Our daughter Elisabeth returns tomorrow morning after ten months in India. She’s had a wonderful experience, and it’s hard to believe that she’s finally coming home.
I keep thinking about when I returned to the United States after a year studying in France. I felt that I had grown so much during my time overseas, especially compared to my ‘home’, where nothing seemed to have changed. It was not an easy transition for me back to the ‘real world’.
I was a Euro brat when I returned thirty years ago, and so maybe I’m in for some of my own medicine.
We were in church last Sunday and I handed Timothy a board book. Simple enough, but then he started moving from side to side like a windshield wiper and I could just feel him gearing up to throw his board book at the nice young couple a few pews in front of us.
(As a sidenote, a board book is better suited for a toddler than a regular book except that it weighs as much as a Fiat and makes a loud ‘kaboom’ sound when it hits the floor, especially in a large church).
The ‘Timothy throwing’ phase reminds me of the 1980s, when Ronald Reagan talked about the United States one day being protected from Soviet missiles by ‘Star Wars’ technology, which would ‘catch’ the incoming missiles in mid air. Sadly, when the Soviet Union dissolved, ‘Star Wars’ disappeared. I say ‘sadly’, because the parents of toddler throwers everywhere need this technology now. Because a growing array of missiles — from sippy cups to mango slices – are being thrown about by our little red head. And we’re too dang old to catch that stuff — and too tired to clean it up off the floor.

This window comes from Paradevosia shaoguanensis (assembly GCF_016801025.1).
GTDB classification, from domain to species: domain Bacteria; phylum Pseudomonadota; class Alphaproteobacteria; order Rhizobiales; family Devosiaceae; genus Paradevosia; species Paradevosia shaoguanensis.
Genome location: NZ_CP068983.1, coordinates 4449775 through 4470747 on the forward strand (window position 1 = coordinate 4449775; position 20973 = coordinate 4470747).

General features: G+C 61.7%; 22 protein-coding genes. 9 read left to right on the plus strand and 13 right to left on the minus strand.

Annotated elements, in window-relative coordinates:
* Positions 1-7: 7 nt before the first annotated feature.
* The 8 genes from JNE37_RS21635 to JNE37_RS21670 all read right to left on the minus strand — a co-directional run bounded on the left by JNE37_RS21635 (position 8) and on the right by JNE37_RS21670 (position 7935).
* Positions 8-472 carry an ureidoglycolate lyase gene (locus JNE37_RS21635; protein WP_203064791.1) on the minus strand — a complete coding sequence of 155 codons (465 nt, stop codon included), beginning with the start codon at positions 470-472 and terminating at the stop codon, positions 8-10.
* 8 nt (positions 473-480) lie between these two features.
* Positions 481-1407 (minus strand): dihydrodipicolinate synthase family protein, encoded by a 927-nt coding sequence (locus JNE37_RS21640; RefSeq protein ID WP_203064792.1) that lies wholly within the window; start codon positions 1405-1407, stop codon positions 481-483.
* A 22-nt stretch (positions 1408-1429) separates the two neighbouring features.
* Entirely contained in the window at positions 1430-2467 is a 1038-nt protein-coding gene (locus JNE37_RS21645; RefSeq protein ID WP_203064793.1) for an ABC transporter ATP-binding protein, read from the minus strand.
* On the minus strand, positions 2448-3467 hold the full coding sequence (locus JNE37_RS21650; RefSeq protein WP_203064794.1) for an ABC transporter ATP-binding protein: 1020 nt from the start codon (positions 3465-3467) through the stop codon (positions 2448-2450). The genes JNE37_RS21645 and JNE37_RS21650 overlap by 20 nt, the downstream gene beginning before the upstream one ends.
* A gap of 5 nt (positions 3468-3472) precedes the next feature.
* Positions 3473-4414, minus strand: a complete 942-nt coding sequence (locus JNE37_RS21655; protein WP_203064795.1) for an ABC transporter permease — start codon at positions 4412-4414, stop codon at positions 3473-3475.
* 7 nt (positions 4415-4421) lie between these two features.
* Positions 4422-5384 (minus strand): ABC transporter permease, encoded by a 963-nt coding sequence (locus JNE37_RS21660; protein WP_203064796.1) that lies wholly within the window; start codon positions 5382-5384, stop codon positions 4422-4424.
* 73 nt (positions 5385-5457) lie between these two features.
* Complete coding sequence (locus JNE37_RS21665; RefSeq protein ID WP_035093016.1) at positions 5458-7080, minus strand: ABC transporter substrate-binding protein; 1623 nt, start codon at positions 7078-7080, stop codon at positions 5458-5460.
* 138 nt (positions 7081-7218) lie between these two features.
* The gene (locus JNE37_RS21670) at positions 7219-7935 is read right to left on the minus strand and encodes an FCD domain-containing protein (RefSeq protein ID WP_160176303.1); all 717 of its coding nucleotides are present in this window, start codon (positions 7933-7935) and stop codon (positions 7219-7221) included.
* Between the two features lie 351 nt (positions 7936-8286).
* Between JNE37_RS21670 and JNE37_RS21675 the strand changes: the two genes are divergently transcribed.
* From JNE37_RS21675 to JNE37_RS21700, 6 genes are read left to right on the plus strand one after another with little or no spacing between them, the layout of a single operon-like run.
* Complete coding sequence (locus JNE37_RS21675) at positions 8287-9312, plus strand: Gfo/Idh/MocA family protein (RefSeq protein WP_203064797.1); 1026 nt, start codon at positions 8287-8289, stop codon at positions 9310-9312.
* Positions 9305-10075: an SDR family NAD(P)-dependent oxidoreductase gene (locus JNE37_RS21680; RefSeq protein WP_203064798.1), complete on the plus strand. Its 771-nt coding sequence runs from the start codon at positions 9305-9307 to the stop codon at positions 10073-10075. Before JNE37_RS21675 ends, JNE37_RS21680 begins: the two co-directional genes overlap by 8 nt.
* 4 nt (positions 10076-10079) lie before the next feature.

Speaking of church, there is a religious feast called ‘Pentecost’, and it’s a tradition to wear red on that day. We are celebratory people and so we all wore red to mass last Sunday and looked very nice … except that Pentecost is this Sunday.
So we’re sitting there in church, and no one around us had a speck of red on. We just told people that we were practicing for Pentecost. Thanks to our ‘dry run’, we now know that we’ll be ready when Pentecost rolls around.
But our red wave stood out — I haven’t been stared at so much since I was in India.
We can’t wait to see Elisabeth.